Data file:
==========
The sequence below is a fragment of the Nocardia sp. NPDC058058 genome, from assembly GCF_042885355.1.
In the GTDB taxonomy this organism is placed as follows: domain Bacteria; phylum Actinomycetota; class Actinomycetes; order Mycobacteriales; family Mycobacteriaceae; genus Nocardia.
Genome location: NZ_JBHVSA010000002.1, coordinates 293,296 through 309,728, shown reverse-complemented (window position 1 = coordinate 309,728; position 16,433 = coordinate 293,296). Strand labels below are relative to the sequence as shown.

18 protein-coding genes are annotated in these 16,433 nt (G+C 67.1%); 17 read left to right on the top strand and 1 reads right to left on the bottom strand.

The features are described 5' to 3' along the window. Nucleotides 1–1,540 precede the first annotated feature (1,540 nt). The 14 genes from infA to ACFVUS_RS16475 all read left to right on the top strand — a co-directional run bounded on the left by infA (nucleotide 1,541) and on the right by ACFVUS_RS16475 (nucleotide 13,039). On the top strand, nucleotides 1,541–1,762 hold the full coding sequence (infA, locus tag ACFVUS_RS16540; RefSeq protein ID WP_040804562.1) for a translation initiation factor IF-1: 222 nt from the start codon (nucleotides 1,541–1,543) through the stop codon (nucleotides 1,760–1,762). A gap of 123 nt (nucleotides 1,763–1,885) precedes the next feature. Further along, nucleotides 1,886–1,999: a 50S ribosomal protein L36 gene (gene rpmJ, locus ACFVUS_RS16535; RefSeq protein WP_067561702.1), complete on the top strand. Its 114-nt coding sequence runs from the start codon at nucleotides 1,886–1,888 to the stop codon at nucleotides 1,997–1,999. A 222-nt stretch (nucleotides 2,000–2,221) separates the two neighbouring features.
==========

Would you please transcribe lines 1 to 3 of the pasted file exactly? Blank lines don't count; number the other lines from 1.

The sequence below is a fragment of the Nocardia sp. NPDC058058 genome, from assembly GCF_042885355.1.
In the GTDB taxonomy this organism is placed as follows: domain Bacteria; phylum Actinomycetota; class Actinomycetes; order Mycobacteriales; family Mycobacteriaceae; genus Nocardia.
Genome location: NZ_JBHVSA010000002.1, coordinates 293,296 through 309,728, shown reverse-complemented (window position 1 = coordinate 309,728; position 16,433 = coordinate 293,296). Strand labels below are relative to the sequence as shown.